For Vilela, this is not only the best but the only path to be followed. “Although we can offer and make accessible to our teams resources and support actions in health and well-being care, for the result to be effective, it is necessary for each individual to make the movement in search of self-care – and in this sense, leadership has a fundamental role of guidance, direction, and encouragement.”

At Dasein EMA Partners Brazil, there is a concern to develop empathetic and functional leaders in relation to physical and mental health and organizational climate. “These leaders really need to have an awareness of self-care,” emphasizes Adriana Prates. “The leader is more exposed, and it will be of no use if he has a more understanding attitude with the team if he does not have good habits, has not established a healthy routine for himself. The coherence between what is said and what is done is imperative. Finding leaders who, in addition to setting good examples, can offer career prospects, constructive conversations, and have the necessary creativity to avoid a tedious routine for the team is becoming increasingly rare to identify. These are the people who will lead the birth of a new culture to govern our times.”

According to the Director of Remuneration and Labor Relations at Atento Brasil, Márcio Reis, the commitment to creating a culture that promotes well-being is the result of direct involvement of the company’s leaders. With the understanding that excessive dedication does not represent quality, the organization invests in the preparation of its leaders, aiming at sustainable productivity. “In 2022, there were more than 242,000 hours of training for leaders – including webinars, panels, and EAD courses, which trained them on leadership, conflict management, communication, agile methodologies, among others.”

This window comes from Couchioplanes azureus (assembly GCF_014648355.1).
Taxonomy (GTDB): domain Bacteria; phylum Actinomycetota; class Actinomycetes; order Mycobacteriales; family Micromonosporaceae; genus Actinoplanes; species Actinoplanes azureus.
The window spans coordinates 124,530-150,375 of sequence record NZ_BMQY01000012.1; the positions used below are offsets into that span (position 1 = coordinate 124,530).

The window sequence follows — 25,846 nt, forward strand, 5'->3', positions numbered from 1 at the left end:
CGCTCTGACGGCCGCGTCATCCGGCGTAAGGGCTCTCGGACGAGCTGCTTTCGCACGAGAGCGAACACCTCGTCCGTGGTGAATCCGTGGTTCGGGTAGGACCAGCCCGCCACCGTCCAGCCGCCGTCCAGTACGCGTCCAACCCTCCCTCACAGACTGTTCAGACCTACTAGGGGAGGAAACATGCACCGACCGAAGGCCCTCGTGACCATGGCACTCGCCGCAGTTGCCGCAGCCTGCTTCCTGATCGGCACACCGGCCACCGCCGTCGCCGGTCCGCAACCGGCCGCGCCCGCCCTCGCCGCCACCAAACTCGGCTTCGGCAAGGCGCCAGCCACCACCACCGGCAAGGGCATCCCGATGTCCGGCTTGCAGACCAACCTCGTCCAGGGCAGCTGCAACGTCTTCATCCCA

Another factor that contributes to a healthier work environment is having diversity among leaders. “60% of leadership positions are held by women and people of color. In addition, all directors and managers participate in actions such as the LGBTQA+ and Generational 50+ Ally groups, which have the role of driving diversity culture in the company through communication and engagement actions, as well as promoting connections for strategic diversity promotion.”

Neuroscience for healthy productivity

Advances in neuroscience have increasingly benefited healthier management models. What was previously observed empirically by leaders is now gaining consistency through data in scientific studies. Research shows the effectiveness of practices related to psychological safety, vulnerability, humility in leadership, and working in flow – producing in a motivated manner.

“Through these studies, leaders can discover that rationality comes from emotion and not the other way around. What we think comes from what we feel,” emphasizes Adriana Prates. She explains that no purely rational argument will be able to convince someone to make a change, alter their course, or deliver a project in an impactful way.

Jamile Sabatine Marques is Director of Development and Innovation at ABES.

“One must be fully present. Leaders who are in their position for power or the pursuit of greater financial gains and who do not understand the new mathematics of life may have their careers cut short. Although we still live in a world that values ‘having’ over ‘being,’ the recognition of ‘feeling’ as the new gold is growing.”

Rodrigo Alvarenga Vilela says that at Samarco, approaches to health and well-being do not explicitly address neuroscience, but the entire leadership development strategy is based on the fundamentals of this science, especially regarding the influence of human behavior on the quality of the work environment.

“Through the Cultural Evolution Program, we have directed our efforts to ensure a psychologically safe work environment where people can be who they are and express themselves in any circumstance. We believe that only in this way will we be able to continue learning and innovating to transform our future.”